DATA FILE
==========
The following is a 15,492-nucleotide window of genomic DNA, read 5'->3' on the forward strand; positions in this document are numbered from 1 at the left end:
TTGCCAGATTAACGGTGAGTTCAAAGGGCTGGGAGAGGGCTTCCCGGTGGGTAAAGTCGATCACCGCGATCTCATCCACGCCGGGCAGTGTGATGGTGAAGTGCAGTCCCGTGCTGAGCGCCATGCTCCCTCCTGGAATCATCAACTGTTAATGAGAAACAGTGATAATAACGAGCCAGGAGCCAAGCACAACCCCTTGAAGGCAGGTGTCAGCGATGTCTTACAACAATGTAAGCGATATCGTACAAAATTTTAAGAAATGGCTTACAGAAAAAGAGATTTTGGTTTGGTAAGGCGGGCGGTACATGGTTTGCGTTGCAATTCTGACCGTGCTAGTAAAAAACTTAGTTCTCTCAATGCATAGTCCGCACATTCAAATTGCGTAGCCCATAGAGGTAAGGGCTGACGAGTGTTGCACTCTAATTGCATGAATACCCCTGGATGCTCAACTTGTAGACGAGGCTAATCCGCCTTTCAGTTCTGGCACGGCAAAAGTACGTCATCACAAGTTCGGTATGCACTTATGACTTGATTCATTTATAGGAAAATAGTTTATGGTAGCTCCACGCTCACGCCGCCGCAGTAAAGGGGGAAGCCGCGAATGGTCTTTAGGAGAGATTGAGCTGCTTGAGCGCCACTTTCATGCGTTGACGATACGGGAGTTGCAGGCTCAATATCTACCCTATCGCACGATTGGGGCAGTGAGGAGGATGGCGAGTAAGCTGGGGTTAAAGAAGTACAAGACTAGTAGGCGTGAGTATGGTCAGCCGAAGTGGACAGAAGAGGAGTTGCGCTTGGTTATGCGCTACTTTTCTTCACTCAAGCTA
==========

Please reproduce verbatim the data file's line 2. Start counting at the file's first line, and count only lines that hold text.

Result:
TTGCCAGATTAACGGTGAGTTCAAAGGGCTGGGAGAGGGCTTCCCGGTGGGTAAAGTCGATCACCGCGATCTCATCCACGCCGGGCAGTGTGATGGTGAAGTGCAGTCCCGTGCTGAGCGCCATGCTCCCTCCTGGAATCATCAACTGTTAATGAGAAACAGTGATAATAACGAGCCAGGAGCCAAGCACAACCCCTTGAAGGCAGGTGTCAGCGATGTCTTACAACAATGTAAGCGATATCGTACAAAATTTTAAGAAATGGCTTACAGAAAAAGAGATTTTGGTTTGGTAAGGCGGGCGGTACATGGTTTGCGTTGCAATTCTGACCGTGCTAGTAAAAAACTTAGTTCTCTCAATGCATAGTCCGCACATTCAAATTGCGTAGCCCATAGAGGTAAGGGCTGACGAGTGTTGCACTCTAATTGCATGAATACCCCTGGATGCTCAACTTGTAGACGAGGCTAATCCGCCTTTCAGTTCTGGCACGGCAAAAGTACGTCATCACAAGTTCGGTATGCACTTATGACTTGATTCATTTATAGGAAAATAGTTTATGGTAGCTCCACGCTCACGCCGCCGCAGTAAAGGGGGAAGCCGCGAATGGTCTTTAGGAGAGATTGAGCTGCTTGAGCGCCACTTTCATGCGTTGACGATACGGGAGTTGCAGGCTCAATATCTACCCTATCGCACGATTGGGGCAGTGAGGAGGATGGCGAGTAAGCTGGGGTTAAAGAAGTACAAGACTAGTAGGCGTGAGTATGGTCAGCCGAAGTGGACAGAAGAGGAGTTGCGCTTGGTTATGCGCTACTTTTCTTCACTCAAGCTA